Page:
History of South Africa 2

History of South Africa Part II

From the founding of the South African Union to the apartheid laws in 1948

In 1906 the British government granted the Transvaal and in 1907 the Orange Free State internal self-government; In doing so, she was complying with a promise she had made to the Boer republics in the Peace of Vereeniging (May 31, 1902). With the entry into force of the South Africa Act, a common constitution for the British Cape Colony, Natal, the Orange Free State and the Transvaal, the “Union of South Africa” ​​came into being on May 31, 1910. Worn by the minority of white settlers from Europe, it was given the status of a self-governing Dominion within the British Empire.

Among the whites, the majority of whom were of the opinion from the outset that they alone had the right to lead the country, two competing political camps formed: According to philosophynearby, the England-friendly South African Party (SAP) pursued a policy of Boer-British reconciliation and the Integration of the South African Union into the British Empire; the critique of England, v. a. The Boer National Party (NP) sought to push back British influence in politics, economy and culture; it called for the “national liberation” of “white Africans”.

The SAP provided Prime Minister L. Botha from 1910–19, and J. C. Smuts from 1919–24; Botha enforced the participation of the South African Union in the First World War (1914-18) on the British side. The South African Union took part in the peace conferences in Paris (1919) as an independent subject of international law and in 1920, as a member of the League of Nations, received the mandate over the former German South West Africa, which had been conquered by South African troops in 1914/15. After the NP’s election victory in 1924, its chairman J. B. M. Hertzog took over the leadership of the government on the basis of a coalition of NP and Labor Party (LP). In 1925, his government made Afrikaans a second national language alongside English. in the Westminster Statute (1931), the Union of South Africa obtained independence under the Commonwealth of Nations.

With the formation of the Hertzog / Smuts government in 1933 and the unification of SAP and NP to form the United Party (UP) in 1934, the leading political forces of the whites attempted to v. a. to overcome their contradictions in the face of the global economic crisis. Under the leadership of D. F. Malan, however, a Boer-determined group split off from the UP as early as 1934 and founded a “cleansed” NP that came into opposition to the government. After the outbreak of the Second World War, Prime Minister Hertzog sought to implement a neutral course in foreign policy. However, he failed because of the resistance of the pro-British forces around Smuts and had to resign in his favor. As Prime Minister (1939–48), Smuts continued the entry into the war (9/6/1939) of the South African Union on the side of Great Britain.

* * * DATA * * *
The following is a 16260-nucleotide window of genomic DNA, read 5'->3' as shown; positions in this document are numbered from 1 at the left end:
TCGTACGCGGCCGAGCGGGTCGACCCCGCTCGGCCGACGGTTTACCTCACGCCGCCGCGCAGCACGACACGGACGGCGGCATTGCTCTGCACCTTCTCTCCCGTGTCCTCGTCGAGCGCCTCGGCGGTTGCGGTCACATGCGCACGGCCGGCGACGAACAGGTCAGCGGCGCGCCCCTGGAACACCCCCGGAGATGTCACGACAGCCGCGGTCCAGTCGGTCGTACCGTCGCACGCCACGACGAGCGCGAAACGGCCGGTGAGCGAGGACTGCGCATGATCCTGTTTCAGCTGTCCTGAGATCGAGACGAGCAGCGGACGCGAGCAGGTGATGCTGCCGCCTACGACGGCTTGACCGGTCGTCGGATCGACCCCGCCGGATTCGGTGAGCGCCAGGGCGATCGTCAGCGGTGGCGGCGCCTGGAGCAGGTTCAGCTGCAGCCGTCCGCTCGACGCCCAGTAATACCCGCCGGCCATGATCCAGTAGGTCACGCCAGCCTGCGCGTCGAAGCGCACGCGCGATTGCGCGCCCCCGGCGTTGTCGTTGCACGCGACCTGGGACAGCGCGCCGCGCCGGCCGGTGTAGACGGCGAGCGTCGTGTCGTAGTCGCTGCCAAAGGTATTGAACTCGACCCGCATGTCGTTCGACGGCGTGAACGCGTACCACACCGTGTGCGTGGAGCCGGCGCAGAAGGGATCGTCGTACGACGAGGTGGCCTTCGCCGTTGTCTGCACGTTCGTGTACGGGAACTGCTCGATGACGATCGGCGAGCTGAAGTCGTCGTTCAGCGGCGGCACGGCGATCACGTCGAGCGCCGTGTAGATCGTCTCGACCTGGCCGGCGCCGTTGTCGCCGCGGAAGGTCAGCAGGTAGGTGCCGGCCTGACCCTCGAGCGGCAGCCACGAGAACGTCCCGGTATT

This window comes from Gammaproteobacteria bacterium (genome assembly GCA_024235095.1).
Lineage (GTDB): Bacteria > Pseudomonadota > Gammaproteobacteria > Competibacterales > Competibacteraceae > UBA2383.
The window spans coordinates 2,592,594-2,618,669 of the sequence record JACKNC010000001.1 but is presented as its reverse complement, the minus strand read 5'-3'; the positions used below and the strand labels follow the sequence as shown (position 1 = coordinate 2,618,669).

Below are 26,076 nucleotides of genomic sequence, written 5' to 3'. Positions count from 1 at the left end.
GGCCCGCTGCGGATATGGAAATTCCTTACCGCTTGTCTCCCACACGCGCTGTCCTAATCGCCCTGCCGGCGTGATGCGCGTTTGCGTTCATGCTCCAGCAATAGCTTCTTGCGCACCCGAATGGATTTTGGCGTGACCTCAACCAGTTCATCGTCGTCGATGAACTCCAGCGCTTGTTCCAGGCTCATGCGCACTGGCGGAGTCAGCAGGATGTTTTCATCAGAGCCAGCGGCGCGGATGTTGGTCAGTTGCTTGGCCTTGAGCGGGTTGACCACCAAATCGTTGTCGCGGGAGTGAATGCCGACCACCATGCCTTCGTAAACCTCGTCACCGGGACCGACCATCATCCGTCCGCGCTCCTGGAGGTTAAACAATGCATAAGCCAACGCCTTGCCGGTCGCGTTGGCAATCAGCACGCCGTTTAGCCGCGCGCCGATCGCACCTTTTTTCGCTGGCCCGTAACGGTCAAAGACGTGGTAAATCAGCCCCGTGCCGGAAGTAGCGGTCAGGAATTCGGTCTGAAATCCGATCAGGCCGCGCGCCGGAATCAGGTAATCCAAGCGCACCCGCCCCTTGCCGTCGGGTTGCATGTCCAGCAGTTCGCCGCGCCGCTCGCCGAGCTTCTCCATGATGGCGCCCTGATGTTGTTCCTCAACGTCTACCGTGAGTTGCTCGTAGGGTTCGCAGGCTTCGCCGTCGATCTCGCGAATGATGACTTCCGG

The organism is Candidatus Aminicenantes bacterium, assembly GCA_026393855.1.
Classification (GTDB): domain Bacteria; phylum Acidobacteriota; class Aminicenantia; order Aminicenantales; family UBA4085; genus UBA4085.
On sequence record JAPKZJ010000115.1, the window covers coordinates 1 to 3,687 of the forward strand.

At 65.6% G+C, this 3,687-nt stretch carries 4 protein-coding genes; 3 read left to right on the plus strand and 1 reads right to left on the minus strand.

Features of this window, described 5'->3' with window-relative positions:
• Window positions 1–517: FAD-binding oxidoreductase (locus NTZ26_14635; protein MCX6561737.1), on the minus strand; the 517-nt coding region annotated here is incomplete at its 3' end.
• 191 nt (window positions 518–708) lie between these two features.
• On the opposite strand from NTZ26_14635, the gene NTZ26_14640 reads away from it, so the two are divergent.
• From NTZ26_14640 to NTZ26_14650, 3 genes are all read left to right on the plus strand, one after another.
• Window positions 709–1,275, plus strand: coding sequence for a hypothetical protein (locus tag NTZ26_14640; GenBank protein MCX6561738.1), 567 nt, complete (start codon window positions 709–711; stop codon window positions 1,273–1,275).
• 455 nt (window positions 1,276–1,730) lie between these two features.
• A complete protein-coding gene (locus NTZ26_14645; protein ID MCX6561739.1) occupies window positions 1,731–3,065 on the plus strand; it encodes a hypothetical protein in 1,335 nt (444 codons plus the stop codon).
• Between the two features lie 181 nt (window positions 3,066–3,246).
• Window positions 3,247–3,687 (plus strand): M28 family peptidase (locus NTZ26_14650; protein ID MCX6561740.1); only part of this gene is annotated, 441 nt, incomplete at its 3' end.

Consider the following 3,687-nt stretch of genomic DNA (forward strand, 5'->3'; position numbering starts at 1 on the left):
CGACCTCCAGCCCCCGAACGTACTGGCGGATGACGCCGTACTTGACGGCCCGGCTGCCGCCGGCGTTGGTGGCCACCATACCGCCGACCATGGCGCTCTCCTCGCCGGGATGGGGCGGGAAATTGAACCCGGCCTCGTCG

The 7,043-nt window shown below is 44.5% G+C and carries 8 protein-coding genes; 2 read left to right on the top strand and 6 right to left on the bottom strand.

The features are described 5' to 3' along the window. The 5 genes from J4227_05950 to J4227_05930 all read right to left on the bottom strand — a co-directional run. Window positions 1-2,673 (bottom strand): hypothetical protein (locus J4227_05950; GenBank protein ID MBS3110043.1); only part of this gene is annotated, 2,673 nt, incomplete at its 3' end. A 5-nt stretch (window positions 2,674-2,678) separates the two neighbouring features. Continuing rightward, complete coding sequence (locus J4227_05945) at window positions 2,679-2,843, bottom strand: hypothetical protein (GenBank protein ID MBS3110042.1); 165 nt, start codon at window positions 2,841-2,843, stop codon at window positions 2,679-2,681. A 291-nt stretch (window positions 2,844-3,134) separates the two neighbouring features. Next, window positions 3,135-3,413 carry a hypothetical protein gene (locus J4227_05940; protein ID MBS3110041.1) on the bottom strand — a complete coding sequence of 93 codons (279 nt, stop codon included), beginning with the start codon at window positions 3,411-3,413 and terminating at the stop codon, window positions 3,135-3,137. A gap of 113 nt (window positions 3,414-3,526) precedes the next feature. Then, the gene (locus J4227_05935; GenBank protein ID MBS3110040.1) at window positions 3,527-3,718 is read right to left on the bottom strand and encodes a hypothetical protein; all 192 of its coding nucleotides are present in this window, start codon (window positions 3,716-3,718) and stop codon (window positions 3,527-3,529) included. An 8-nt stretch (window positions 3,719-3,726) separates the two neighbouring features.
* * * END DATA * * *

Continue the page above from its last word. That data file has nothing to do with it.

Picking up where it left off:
From the creation of the South African Union onwards, the white minority sought to assert its socially and politically dominant role over the black majority and the non-white minorities; The Mines and Works Act (1911) and the Native Land Act (1913), which granted blacks only 13% of the land, laid the foundations for legislation that discriminated against the majority of blacks. Under the impression of strikes by poor whites against the employment of blacks, which culminated in the “Randrevolte” (1922), the government set up separate residential areas for the various ethnic groups and tightened the passport requirement for blacks, which had in principle long been in force. With the accession of Hertzog there was a growing tendency to deny non-white sections of the population any political equality. In 1936 the government abolished the direct suffrage for blacks in the Cape Province, which had existed since 1853, and laid down a. with the Native Trust and Land Act (1936) the foundations of the later policy of apartheid.

A peaceful political movement had developed against the predominance of whites long before the South African Union was formed, first in the Cape Province (Native Education Association, Natal Native Congress). Since 1912, the African National Congress (ANC) has summarized these efforts. After the First World War, the Industrial and Commercial Workers Union temporarily supported a mass black protest movement. During the same period, the ANC organized mobilization campaigns against increasing restrictions on the freedom of movement of blacks. With the founding of the Natal Indian Congress (1894), M. K. Gandhi organized for the first time the resistance of Indian immigrants in South Africa to their discrimination (e.g. the withholding of the right to vote). Between 1906 and 1913 he developed a campaign for the recognition of the civil rights of his Indian compatriots in the Transvaal and developed the ideas of nonviolent resistance.

History of South Africa 2

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